THE REPUBLIC OF UGANDA
IN THE HIGH COURT OF UGANDA
HOLDEN AT GULU
HCT – 02 – CV – CA – 023 – 2003
(Arising from CS. No. 35 – 2005)
OKELLO ALBINO AYELLA >>>>>>>>>>>>>>>>>>>APPELLANT
BARNABAS ORYEMA >>>>>>>>>>>>>>>>>>>>>RESPONDENT
BEFORE: HON. JUSTICE REMMY K. KASULE
The appellant appealed against the judgment of the Magistrate Grade I, Gulu, dated 21.07.2003 passed in Chief Magistrate’s Court Civil Case No. 035 of 2002.
In the suit the appellant sued the respondent in respect of a piece of land at Palenga Parish, Bobi Sub-county, Gulu District, complaining that on 26.03.1990 the defendant had crossed the tributary of river Lamin-Ayila and trespassed on plaintiff’s land by constructing grass thatched houses thereon. The defendant and his agents also proceeded to intimidate the plaintiff asserting that he was a non Acholi and therefore should not own land in that place.
The trial court held a full hearing where the plaintiff testified and called three other witnesses. The defendant, due to sickness did not testify, but his son, Paul Oryema, DW1 testified and called three other witnesses. The court visited the locus in
The trial court evaluated the evidence adduced before it; and also what it observed on the actual land, and then held that both plaintiff and defendant have a stake in the land because their respective fathers stayed and utilized the disputed land
together. Court then directed that the disputed land be divided equally between the plaintiff and defendant, with each party having an equal portion of the wetland (swamp), and further that the plaintiff’s portion to involve part of his current homestead. The L.C.I Committee, Hoe Chief Committee and the elders were to ensure that the division is equitably carried out and permanent boundaries along common borders established. Each party was ordered to bear its own costs.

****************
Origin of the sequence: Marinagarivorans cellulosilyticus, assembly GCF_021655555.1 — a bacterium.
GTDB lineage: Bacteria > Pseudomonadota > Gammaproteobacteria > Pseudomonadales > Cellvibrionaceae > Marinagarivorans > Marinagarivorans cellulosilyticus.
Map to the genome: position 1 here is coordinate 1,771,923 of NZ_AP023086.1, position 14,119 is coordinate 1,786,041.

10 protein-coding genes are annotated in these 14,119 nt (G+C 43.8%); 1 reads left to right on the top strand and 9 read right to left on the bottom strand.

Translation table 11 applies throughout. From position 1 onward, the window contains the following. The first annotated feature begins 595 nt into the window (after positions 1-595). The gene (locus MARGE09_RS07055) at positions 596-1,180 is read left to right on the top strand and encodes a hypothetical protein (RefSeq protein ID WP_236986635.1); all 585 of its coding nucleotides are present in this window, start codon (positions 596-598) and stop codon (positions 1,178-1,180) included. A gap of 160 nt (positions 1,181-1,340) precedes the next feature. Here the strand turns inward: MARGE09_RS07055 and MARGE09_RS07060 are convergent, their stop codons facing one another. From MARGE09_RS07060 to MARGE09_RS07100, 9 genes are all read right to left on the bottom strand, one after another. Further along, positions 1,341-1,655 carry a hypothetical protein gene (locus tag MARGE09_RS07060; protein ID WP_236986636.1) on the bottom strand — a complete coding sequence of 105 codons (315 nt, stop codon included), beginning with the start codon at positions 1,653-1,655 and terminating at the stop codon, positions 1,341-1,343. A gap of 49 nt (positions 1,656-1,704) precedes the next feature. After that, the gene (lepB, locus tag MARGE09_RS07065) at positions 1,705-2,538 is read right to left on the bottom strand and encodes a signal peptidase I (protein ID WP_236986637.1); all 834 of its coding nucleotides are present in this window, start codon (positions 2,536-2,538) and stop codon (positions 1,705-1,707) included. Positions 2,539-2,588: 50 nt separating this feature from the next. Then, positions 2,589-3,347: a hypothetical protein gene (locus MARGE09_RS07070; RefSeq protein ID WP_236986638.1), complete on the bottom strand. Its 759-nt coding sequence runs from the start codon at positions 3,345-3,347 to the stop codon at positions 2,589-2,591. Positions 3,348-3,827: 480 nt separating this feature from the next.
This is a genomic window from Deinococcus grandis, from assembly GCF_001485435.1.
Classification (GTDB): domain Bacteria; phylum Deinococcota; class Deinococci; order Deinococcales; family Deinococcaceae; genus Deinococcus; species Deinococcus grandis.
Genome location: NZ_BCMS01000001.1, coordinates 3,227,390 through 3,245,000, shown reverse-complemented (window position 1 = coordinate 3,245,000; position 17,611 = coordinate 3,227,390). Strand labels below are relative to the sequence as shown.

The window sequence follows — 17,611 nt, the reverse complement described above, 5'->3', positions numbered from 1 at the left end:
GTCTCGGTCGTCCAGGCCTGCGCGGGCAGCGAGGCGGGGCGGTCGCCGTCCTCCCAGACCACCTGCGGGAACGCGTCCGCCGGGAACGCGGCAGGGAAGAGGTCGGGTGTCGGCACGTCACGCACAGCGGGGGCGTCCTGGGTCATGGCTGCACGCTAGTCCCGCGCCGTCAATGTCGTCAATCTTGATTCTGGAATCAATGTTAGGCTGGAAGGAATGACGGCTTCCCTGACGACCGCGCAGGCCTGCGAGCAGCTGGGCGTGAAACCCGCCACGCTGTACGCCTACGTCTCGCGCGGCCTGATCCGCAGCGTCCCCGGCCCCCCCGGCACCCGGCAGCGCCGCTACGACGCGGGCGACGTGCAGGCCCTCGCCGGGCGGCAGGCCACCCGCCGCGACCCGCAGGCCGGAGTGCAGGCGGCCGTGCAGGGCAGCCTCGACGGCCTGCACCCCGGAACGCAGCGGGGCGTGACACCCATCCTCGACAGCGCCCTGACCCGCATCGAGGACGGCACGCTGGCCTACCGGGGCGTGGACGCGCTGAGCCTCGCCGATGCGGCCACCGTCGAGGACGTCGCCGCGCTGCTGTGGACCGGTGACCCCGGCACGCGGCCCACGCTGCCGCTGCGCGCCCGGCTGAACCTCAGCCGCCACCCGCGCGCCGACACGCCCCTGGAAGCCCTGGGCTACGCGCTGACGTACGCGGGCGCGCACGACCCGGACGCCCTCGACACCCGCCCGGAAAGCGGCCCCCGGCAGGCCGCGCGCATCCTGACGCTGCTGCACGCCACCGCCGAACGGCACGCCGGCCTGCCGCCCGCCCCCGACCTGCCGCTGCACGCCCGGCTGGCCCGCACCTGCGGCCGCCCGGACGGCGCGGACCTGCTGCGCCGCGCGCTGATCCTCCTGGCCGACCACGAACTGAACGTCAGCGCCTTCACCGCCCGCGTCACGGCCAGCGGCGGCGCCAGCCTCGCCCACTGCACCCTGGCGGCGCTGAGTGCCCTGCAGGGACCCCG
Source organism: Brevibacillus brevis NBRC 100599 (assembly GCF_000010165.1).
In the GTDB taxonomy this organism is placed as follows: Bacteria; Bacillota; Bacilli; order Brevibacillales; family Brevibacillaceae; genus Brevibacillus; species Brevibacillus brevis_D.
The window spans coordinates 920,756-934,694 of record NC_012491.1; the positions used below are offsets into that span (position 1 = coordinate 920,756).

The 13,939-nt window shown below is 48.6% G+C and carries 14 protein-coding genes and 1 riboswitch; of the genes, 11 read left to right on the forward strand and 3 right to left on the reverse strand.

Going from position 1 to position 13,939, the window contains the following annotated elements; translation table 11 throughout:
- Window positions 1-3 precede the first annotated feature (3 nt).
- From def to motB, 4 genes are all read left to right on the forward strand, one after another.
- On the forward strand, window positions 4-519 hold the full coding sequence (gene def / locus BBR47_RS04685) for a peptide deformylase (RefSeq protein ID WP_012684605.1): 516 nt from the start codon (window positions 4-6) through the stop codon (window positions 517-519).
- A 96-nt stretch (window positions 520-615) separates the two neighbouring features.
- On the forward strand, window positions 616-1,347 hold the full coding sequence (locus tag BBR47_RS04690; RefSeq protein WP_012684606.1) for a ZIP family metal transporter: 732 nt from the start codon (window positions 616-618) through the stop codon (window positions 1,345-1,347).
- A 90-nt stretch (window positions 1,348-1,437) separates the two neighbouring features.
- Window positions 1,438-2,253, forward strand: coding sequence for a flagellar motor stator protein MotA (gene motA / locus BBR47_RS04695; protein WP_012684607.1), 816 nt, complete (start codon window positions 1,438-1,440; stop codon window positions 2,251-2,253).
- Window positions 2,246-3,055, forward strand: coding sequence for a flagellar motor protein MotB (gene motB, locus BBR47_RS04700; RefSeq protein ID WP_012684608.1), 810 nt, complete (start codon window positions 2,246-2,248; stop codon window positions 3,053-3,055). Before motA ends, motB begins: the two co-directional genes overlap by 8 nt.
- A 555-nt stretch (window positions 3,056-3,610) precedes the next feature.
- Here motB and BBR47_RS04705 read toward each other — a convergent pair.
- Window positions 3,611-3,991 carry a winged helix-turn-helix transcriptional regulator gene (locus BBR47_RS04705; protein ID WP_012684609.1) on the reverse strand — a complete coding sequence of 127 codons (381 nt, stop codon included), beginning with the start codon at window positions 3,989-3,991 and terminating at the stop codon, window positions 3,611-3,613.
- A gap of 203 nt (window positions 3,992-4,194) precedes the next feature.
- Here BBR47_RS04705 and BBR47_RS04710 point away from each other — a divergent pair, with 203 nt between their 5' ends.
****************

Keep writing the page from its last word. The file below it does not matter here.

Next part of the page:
There are four grounds of appeal.
The first one is that the trial Magistrate erred in law and fact in holding that the disputed land should be divided equally between the plaintiff and the defendant.
Court has reviewed the evidence adduced before the trial court. There is over whelming evidence on record that the fathers of appellant and respondent owned and used this land together: PW2 stated
the land had been given to plaintiff’s father by respondent defendant’s grandfather PW4. L.C.I Chairman, stated respondent/defendant went to him wanting appellant/plaintiff vacate the land his i.e. respondent’s parents gave to the appellant/plaintiff’s parents. DW1 admitted that the land in dispute is also where appellant/plaintiff’s father was buried. He explained:
“Your father was in good terms with my parents so they could not chase your father from the land”
PW2 and DW3 also testified that defendant’s father gave some land to the plaintiff’s father to settle on.
The court on visiting the locus in quo saw features that showed that appellant/plaintiff and respondent/defendant both staying on the land. These features were trees, graves and areas cultivated and the lack of boundaries, yet both appellant and respondent’s fathers occupied and used the same land. An elder of the area Binansio, who was an independent witness also so stated to court.
On the basis of the above evidence the decision of the trial magistrate cannot be faulted. The first ground of appeal thus fails.
The second ground is that the learned trial magistrate failed to properly evaluate the evidence before him and hence he came to the wrong conclusion. This court has re-evaluated the evidence
on record, and as already held in respect of the first ground, the trial magistrate reached a correct conclusion. There is no merit in
the second ground.
The third ground is that the learned trial magistrate erred when he used the wrong procedure while at the locus in quo by allowing non witnesses to testify.
From the record of proceedings the only person who testified to court at the locus in quo was an elder, Binansio. What he stated had already been stated by other witnesses. Even if his evidence were to be disregarded, there is other evidence on record for court to reach the same conclusion. The third ground of appeal also fails.
The fourth ground is that the trial magistrate erred in law when he failed to award costs of the suit to plaintiff.
The plaintiff was only partly successful in the suit. So too was the defendant. This is because court held that the land in dispute belonged to both in equal shares. Therefore in accordance and pursuant to section 27 of the Civil Procedure Act, the trial court
exercised its discretion properly when it ordered each party to bear its own costs. The fourth ground of appeal also fails.
This appeal stands dismissed with costs to the respondent. It is ordered that the land in dispute be divided equally between the appellant and respondent as directed by the trial court.
Remmy K. Kasule
30th January, 2009.